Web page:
Mimi Onuoha is a Nigerian-American artist creating work about a world made to fit the form of data. By foregrounding absence and removal, her multimedia practice uses print, code, installation, and video to make sense of the power dynamics that result in disenfranchised communities’ different relationships to systems that are digital, cultural, historical, and ecological. Onuoha has been in residence at places like Studio XX in Canada, Data & Society Research Institute, the Royal College of Art in the UK, and Eyebeam Center for Arts & Technology. She has spoken and exhibited internationally at venues like La Gaitê Lyrique in France, FIBER Festival in the Netherlands, Mao Jihong Arts Foundation in China, and Le Centre Pompidou in France. Her work includes In Absentia, a series of prints that borrow language from research conducted by Black sociologist W.E.B. Du Bois in the 19th-century on black rural life, and A People’s Guide To AI, a comprehensive beginner’s guide to understanding AI and other data-driven systems. Onuoha lives and works in Brooklyn.
Mimi Onuoha is a Nigerian-American artist creating work foregrounding absence and removal, to make sense of the power dynamics that result in disenfranchised communities’ different relationships to digital, cultural, historical, and ecological systems.Artist Bio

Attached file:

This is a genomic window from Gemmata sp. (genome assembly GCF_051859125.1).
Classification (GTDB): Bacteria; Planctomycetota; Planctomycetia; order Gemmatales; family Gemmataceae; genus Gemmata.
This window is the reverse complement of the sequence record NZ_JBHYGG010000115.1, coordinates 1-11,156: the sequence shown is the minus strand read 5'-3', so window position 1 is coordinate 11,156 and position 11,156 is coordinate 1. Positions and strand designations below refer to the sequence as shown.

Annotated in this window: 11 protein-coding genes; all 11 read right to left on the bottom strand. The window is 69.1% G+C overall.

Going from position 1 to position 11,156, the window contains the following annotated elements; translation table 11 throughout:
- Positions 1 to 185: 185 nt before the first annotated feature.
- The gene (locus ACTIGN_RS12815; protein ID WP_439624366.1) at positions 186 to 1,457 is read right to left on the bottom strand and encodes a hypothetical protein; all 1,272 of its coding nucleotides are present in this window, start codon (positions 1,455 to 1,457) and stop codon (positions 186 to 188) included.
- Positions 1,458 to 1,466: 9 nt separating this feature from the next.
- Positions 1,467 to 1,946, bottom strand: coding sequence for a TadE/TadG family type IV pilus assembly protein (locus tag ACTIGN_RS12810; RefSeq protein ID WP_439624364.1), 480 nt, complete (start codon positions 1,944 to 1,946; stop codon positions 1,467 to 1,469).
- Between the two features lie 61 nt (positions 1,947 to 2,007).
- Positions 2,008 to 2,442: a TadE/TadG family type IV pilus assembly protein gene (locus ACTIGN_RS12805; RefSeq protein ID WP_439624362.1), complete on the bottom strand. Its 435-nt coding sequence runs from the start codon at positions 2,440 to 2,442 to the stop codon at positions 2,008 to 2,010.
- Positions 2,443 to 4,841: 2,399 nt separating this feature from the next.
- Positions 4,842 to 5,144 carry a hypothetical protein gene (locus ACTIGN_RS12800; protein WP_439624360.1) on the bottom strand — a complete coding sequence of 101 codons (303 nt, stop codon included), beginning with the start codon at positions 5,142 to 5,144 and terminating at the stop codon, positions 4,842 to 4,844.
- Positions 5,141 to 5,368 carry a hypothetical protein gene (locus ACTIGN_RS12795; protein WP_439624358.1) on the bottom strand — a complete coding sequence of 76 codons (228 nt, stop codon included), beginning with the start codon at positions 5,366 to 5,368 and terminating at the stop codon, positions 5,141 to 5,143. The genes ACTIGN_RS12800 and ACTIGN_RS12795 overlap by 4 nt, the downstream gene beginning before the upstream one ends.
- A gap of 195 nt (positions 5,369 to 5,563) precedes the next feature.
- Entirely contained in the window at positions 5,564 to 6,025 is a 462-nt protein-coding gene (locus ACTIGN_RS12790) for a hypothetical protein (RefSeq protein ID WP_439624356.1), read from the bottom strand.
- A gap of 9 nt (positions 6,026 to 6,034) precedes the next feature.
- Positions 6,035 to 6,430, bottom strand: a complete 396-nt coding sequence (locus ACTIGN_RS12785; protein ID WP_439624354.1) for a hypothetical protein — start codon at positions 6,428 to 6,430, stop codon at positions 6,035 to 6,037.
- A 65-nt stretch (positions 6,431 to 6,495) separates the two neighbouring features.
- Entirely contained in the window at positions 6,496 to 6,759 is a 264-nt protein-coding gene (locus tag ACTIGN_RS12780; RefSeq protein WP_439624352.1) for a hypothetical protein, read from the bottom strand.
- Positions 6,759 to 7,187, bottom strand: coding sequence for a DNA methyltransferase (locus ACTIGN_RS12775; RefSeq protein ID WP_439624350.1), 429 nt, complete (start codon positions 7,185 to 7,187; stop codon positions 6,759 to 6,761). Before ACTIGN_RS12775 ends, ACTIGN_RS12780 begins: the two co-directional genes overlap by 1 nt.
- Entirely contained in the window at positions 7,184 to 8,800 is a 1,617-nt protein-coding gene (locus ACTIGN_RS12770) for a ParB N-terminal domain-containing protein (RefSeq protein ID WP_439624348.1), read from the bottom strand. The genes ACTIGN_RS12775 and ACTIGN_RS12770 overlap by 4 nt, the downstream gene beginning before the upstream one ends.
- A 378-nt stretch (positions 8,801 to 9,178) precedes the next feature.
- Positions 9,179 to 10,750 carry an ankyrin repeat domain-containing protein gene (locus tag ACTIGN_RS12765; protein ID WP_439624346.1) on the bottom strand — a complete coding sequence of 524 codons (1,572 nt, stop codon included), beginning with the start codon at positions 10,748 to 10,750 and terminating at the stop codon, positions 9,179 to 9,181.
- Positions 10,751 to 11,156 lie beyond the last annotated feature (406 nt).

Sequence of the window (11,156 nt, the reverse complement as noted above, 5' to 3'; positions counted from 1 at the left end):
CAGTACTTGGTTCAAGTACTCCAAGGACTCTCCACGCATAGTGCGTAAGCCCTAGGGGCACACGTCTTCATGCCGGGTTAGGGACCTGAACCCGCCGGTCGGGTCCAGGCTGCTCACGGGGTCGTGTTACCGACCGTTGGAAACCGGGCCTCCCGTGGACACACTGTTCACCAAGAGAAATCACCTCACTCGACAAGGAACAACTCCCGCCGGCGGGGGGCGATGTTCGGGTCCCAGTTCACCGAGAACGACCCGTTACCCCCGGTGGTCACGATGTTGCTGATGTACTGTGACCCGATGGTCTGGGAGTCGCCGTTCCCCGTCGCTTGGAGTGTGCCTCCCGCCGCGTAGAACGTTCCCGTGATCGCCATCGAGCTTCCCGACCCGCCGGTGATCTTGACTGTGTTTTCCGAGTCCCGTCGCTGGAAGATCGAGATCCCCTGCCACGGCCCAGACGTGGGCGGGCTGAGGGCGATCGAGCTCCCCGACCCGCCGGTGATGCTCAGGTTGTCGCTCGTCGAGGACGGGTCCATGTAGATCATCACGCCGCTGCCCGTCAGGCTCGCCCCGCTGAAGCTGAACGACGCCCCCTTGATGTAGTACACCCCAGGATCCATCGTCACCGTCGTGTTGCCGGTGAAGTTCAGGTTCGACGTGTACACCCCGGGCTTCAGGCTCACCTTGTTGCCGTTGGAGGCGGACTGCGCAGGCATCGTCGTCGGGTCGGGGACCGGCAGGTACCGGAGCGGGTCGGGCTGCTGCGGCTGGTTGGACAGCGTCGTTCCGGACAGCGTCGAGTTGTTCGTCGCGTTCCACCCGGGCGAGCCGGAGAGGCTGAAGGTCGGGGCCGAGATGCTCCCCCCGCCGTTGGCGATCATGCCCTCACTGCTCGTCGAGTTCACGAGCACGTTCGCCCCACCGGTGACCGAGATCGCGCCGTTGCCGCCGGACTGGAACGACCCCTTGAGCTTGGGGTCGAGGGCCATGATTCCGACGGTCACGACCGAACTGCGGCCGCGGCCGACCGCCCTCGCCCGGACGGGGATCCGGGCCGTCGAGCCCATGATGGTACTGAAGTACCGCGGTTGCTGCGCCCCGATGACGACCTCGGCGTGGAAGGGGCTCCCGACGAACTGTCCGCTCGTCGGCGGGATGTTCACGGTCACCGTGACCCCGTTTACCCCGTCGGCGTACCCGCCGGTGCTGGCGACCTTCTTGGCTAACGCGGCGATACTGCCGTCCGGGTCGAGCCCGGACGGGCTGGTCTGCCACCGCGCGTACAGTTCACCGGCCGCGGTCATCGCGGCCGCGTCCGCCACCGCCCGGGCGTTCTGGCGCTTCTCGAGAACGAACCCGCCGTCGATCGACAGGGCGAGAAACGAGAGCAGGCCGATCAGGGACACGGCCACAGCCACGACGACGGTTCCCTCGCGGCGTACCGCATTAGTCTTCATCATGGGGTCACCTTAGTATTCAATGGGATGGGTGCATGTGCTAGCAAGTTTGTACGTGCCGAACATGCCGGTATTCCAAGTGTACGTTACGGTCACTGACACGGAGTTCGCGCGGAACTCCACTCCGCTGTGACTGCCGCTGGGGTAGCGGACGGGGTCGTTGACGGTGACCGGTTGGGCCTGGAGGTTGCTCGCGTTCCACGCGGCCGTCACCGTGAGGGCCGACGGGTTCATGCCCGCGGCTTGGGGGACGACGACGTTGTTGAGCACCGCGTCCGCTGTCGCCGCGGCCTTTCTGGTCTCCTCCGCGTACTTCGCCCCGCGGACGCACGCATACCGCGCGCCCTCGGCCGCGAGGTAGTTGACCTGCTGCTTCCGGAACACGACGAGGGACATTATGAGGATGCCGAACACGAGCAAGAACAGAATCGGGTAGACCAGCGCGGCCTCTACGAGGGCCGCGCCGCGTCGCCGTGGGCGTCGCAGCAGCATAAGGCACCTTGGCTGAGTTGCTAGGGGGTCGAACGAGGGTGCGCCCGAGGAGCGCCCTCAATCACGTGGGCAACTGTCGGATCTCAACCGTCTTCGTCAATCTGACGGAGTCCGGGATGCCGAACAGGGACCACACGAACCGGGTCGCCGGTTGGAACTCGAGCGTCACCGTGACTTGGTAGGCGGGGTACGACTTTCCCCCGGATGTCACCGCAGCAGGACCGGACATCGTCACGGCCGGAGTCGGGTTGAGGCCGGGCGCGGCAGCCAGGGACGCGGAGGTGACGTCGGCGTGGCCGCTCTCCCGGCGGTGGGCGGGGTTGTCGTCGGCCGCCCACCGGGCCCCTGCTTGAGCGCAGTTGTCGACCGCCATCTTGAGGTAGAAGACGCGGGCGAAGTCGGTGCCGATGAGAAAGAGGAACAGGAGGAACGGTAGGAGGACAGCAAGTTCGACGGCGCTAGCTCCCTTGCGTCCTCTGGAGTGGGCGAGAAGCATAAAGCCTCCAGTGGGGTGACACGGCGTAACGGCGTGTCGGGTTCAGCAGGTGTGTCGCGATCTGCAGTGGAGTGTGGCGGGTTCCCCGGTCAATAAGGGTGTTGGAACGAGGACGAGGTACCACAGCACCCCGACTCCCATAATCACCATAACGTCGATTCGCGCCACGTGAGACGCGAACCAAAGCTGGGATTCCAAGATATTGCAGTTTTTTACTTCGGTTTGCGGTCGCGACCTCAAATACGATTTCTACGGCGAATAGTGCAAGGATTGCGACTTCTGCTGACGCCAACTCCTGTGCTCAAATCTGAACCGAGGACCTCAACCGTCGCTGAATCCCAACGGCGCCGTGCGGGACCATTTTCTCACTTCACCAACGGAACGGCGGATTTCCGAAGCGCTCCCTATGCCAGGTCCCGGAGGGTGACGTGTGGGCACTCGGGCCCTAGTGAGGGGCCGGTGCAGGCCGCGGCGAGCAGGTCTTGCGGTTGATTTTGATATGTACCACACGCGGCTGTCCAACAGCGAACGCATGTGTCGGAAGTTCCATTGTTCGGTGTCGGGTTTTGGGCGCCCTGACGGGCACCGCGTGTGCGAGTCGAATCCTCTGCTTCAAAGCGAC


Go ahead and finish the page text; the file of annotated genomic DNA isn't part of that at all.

In 2018, Sugar Land county’s school district unearthed the remains of 95 Black people who died through the violent 19th-century practice of convict leasing. This discovery of the “Sugar Land 95” caused unease throughout the city—how could a pleasant and innocuous town sit atop such a brutal past? In Ground Truth, Mimi Onuoha builds a machine-learning model that looks for convict-leasing-era mass burial graves in other counties in the US. The model will be mathematically sound, and its results will be communicated through printed and digital maps, however, the project carries countless impossibilities: of actually digging for remains, and also of scientific methodology to attend to grief, pain, and accountability. Ground Truth treats undiscovered graves as entrance points for disentangling the US’s relationship to land, Blackness, and its own history. Through statistical speculative research, the eventual installation foregrounds the unknowability of sites laced with legacies of violence, agency, and power.